However, if you’re raising chickens for meat, consider a more protein-rich feed to encourage them to grow more quickly and gain weight. While you won’t want to overdo it, providing your chickens with grower feed further into their adult lives can increase the amount of weight they gain in a shorter period of time.

For both purposes, feeding organic food to your chickens may be an essential consideration to keep in mind. If you provide your family with organic fruits and vegetables, you might want to consider using organic feed for your chickens as well. Otherwise, the eggs and meat that come from them won’t be organic.

Tips for Buying and Using the Best Chicken Feed

There’s more to feeding and raising healthy and growing chickens than just providing them with the right feed. Chickens need other supplements, such as oyster shells, to aid egg production and assist with digestion. Birds do not have teeth and instead use an organ called a gizzard to grind up their food. To do this effectively, they need the grit that comes from oyster shells to help them mash up the food. There are actual products called grit, which is large sand, to enhance that process, or you can use oyster shells, which have the added benefit of providing chickens with extra calcium. Calcium is an important nutrient for strong-shelled eggs. Without enough of it, your chickens could lay eggs that are soft and inedible.

Here are several other tips to keep in mind for feeding chickens to ensure optimal health and growth.

  • Add table scraps to chicken feed to increase the nutrient level and reduce food waste.
  • Provide plenty of fresh, clean water to ensure they can effectively grind up and swallow chicken feed.
  • Don’t leave chicken feed out overnight as it encourages pests and predators to come into your yard and potentially harm your chickens.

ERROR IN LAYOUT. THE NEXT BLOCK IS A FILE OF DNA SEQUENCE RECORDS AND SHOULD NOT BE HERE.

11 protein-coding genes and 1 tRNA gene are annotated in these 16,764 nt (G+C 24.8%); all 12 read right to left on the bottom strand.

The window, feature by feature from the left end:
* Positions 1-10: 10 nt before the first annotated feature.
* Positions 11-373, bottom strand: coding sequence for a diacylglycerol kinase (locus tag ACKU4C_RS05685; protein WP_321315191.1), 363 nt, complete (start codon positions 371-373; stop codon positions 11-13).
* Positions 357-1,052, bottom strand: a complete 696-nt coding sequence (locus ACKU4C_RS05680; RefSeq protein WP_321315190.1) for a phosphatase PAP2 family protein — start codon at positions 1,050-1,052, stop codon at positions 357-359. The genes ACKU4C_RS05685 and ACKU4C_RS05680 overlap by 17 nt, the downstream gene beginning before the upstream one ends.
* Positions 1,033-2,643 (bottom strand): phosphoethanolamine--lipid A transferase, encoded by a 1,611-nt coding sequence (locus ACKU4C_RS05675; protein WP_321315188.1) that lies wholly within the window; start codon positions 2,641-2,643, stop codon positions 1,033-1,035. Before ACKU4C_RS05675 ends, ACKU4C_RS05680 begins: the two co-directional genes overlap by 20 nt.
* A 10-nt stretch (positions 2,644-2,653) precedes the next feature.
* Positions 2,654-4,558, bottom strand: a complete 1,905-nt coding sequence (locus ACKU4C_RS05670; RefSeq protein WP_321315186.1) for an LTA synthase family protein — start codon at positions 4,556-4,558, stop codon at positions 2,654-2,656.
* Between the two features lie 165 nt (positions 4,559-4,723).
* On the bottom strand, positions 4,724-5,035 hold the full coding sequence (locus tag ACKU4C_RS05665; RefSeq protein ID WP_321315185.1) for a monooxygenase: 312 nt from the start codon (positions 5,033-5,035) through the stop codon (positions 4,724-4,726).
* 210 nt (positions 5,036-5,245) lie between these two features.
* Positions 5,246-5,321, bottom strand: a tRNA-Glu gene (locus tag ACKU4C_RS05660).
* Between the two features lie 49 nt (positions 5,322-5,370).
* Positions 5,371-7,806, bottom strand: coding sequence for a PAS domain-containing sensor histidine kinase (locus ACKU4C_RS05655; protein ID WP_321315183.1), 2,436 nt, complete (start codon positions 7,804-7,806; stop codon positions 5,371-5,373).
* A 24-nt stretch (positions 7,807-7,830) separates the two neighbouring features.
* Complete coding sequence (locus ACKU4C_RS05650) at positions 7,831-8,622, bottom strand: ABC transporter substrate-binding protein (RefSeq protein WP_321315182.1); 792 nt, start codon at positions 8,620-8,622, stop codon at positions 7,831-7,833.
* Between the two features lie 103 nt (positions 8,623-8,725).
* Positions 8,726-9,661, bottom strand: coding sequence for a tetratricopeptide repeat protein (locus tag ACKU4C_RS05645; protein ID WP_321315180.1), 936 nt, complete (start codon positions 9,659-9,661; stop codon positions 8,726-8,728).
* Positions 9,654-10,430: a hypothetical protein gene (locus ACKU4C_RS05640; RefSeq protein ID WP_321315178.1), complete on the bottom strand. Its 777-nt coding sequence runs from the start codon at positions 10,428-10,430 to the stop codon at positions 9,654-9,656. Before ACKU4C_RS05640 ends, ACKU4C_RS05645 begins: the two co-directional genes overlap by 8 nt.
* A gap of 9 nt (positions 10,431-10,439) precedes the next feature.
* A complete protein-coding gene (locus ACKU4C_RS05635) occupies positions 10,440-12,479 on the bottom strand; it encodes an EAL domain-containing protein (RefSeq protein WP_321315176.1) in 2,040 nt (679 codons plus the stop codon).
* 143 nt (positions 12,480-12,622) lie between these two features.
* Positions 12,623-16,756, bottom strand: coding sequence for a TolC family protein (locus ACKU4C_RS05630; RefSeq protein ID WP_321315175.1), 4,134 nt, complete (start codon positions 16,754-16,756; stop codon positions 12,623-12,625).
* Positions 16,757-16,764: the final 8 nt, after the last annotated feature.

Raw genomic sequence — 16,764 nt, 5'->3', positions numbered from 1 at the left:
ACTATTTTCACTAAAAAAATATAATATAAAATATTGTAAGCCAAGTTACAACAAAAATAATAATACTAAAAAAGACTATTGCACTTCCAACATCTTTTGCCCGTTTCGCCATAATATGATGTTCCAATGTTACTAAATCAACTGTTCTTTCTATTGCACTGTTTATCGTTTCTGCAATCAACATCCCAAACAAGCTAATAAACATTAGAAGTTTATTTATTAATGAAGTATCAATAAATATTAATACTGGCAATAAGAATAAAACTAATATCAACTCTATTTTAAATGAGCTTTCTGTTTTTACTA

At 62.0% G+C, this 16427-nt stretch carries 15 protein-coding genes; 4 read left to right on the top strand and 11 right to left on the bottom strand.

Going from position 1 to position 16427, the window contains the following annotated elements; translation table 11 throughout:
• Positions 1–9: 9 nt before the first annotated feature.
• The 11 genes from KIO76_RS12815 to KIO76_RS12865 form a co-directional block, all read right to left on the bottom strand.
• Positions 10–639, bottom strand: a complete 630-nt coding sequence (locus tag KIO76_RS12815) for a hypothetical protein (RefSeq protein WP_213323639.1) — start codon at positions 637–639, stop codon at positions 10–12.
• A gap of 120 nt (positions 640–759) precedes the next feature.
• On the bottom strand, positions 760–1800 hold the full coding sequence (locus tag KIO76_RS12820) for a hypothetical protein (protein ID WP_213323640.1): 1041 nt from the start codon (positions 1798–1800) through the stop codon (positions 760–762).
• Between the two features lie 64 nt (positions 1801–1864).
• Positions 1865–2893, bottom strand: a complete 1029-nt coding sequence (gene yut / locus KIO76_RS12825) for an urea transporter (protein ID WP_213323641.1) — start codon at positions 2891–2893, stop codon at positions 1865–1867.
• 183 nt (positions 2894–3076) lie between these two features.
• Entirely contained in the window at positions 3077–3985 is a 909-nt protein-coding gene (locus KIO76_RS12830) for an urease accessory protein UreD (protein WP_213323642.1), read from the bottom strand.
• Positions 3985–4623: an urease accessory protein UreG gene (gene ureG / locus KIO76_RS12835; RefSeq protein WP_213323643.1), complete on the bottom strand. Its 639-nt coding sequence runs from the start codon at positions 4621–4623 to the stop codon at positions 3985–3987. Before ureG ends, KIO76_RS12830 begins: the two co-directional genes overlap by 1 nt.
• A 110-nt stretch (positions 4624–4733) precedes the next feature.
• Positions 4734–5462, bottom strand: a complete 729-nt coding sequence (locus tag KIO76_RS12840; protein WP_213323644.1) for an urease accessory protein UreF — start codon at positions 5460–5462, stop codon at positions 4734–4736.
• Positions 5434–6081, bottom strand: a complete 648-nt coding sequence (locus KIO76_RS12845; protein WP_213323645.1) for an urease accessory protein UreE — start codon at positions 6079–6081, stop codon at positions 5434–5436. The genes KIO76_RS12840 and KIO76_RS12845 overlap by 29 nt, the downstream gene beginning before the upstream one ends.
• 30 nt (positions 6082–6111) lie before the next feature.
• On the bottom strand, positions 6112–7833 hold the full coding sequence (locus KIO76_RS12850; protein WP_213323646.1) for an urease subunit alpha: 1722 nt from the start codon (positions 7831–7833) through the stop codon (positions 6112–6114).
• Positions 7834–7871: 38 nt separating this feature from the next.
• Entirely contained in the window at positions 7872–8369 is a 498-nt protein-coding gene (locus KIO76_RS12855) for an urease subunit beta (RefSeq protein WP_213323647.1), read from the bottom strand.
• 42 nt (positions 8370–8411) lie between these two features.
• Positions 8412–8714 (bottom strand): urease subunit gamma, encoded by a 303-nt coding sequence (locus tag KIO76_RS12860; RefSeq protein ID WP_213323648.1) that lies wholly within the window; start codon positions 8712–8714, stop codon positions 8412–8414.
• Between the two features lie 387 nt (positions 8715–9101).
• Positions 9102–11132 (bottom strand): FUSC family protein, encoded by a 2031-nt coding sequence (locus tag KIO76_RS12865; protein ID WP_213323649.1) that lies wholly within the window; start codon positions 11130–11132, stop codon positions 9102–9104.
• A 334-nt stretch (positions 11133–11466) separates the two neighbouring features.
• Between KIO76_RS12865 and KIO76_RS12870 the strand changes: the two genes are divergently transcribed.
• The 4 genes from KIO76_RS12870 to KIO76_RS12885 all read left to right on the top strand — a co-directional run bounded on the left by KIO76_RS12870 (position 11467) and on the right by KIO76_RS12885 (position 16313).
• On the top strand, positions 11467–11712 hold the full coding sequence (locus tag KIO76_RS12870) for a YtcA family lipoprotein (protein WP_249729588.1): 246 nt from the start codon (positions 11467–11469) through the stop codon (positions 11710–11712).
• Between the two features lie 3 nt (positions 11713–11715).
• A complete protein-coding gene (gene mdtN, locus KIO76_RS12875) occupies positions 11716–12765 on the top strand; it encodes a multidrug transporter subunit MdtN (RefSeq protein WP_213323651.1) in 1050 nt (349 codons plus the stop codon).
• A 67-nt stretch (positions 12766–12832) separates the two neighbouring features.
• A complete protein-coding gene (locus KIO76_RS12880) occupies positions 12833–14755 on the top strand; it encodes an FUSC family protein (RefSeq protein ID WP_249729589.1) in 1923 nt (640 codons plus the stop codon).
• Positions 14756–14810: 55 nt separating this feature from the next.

• Never add food to chicken feed that you think could be moldy or spoiled.

Our Top Picks

Equipped with the knowledge you’ve gained from this guide thus far, you can now begin your search for the best chicken feed for your homestead. Remember to look for age-appropriate foods, take note of the type of feed, and consider the purpose of your chickens. Especially if you have egg-laying chickens, be sure to find an option with plenty of calcium and amino acids. Read on to discover some of the best chicken feeds on the market in a variety of categories to meet the needs of your chickens.

Best Overall

Photo: amazon.com

This 25-pound bag of chicken feed by Purina is specifically formulated for egg-laying chickens and is high in essential nutrients, such as calcium, for good egg production. It also includes oyster shells to improve eggshell strength and aid in a healthy digestive process. The feed is in crumble form, making it easier for both younger and older chickens to eat it.

Other essential ingredients in this chicken feed include vitamins A, D, and E to improve overall health along with amino acids for the promotion of thick feathering and healthy eggs. Prebiotics, probiotics, and yeast are also added to support digestive and immunity health. Purina has also included a high level of xanthophyll derived from marigolds to produce a deep-yellow egg yolk.

Best Bang for the Buck

The Best Chicken Feed Option: Scratch and Peck Feeds Naturally Free Organic Layer
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With this organic chicken feed, you can save when you purchase two 25-pound bags instead of buying them individually, which is ideal if you are feeding a lot of chickens. Scratch and Peck Feeds chicken feed is both USDA-certified and non-GMO Project Verified. These credentials are the result of meticulous care and consideration in crafting a healthy and ethical chicken feed.

Being a scratch feed, it offers large chunks of corn, seeds, and other grains. Because of this thicker consistency, it is important not to give this feed to chickens under 20 weeks old. For older chickens, be sure to provide grit and fresh water to assist them in ingesting and digesting this hearty organic feed.

In addition to being soy-free and whole grain, this feed is a fantastic option for fermentation. Fermented foods are an excellent addition to a chicken’s diet as they improve both their gut health and their overall health. This feed boasts 16 percent protein to contribute to healthy weight gain and muscle growth.

Best Organic

The Best Chicken Feed Option: Scratch and Peck Feeds Organic Layer Feed with Corn
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Scratch and Peck Feeds crafts a raw, soy-free, and whole-grain chicken feed that you can feel good about giving to your chickens. This organic feed is both USDA-certified and non-GMO Project Verified. With these certifications, you can rest easy knowing your birds won’t be eating any harmful chemicals or harsh preservatives and passing them on to you in their meat or eggs.